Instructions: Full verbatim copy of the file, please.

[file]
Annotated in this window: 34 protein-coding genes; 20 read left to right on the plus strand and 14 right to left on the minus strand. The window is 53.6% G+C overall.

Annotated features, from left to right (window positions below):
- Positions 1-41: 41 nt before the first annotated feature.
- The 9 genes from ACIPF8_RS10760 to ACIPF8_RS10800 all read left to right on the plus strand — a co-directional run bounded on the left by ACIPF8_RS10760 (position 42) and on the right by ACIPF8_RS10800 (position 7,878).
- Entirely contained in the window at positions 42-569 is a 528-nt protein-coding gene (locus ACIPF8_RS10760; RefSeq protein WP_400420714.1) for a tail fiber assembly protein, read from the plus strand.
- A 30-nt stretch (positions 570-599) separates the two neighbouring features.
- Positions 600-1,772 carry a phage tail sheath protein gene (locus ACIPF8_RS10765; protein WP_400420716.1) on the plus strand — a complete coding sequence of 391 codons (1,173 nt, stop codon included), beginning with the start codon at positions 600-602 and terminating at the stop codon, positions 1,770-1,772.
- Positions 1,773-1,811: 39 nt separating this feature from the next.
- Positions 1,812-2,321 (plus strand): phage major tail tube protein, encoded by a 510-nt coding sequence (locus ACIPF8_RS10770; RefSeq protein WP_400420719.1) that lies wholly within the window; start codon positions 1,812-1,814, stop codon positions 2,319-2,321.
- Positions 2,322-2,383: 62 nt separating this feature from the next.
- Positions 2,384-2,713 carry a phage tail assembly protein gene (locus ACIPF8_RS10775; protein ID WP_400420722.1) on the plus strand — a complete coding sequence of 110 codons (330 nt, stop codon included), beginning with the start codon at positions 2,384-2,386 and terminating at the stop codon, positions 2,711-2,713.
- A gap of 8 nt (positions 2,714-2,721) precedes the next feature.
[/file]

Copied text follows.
Annotated in this window: 34 protein-coding genes; 20 read left to right on the plus strand and 14 right to left on the minus strand. The window is 53.6% G+C overall.

Annotated features, from left to right (window positions below):
- Positions 1-41: 41 nt before the first annotated feature.
- The 9 genes from ACIPF8_RS10760 to ACIPF8_RS10800 all read left to right on the plus strand — a co-directional run bounded on the left by ACIPF8_RS10760 (position 42) and on the right by ACIPF8_RS10800 (position 7,878).
- Entirely contained in the window at positions 42-569 is a 528-nt protein-coding gene (locus ACIPF8_RS10760; RefSeq protein WP_400420714.1) for a tail fiber assembly protein, read from the plus strand.
- A 30-nt stretch (positions 570-599) separates the two neighbouring features.
- Positions 600-1,772 carry a phage tail sheath protein gene (locus ACIPF8_RS10765; protein WP_400420716.1) on the plus strand — a complete coding sequence of 391 codons (1,173 nt, stop codon included), beginning with the start codon at positions 600-602 and terminating at the stop codon, positions 1,770-1,772.
- Positions 1,773-1,811: 39 nt separating this feature from the next.
- Positions 1,812-2,321 (plus strand): phage major tail tube protein, encoded by a 510-nt coding sequence (locus ACIPF8_RS10770; RefSeq protein WP_400420719.1) that lies wholly within the window; start codon positions 1,812-1,814, stop codon positions 2,319-2,321.
- Positions 2,322-2,383: 62 nt separating this feature from the next.
- Positions 2,384-2,713 carry a phage tail assembly protein gene (locus ACIPF8_RS10775; protein ID WP_400420722.1) on the plus strand — a complete coding sequence of 110 codons (330 nt, stop codon included), beginning with the start codon at positions 2,384-2,386 and terminating at the stop codon, positions 2,711-2,713.
- A gap of 8 nt (positions 2,714-2,721) precedes the next feature.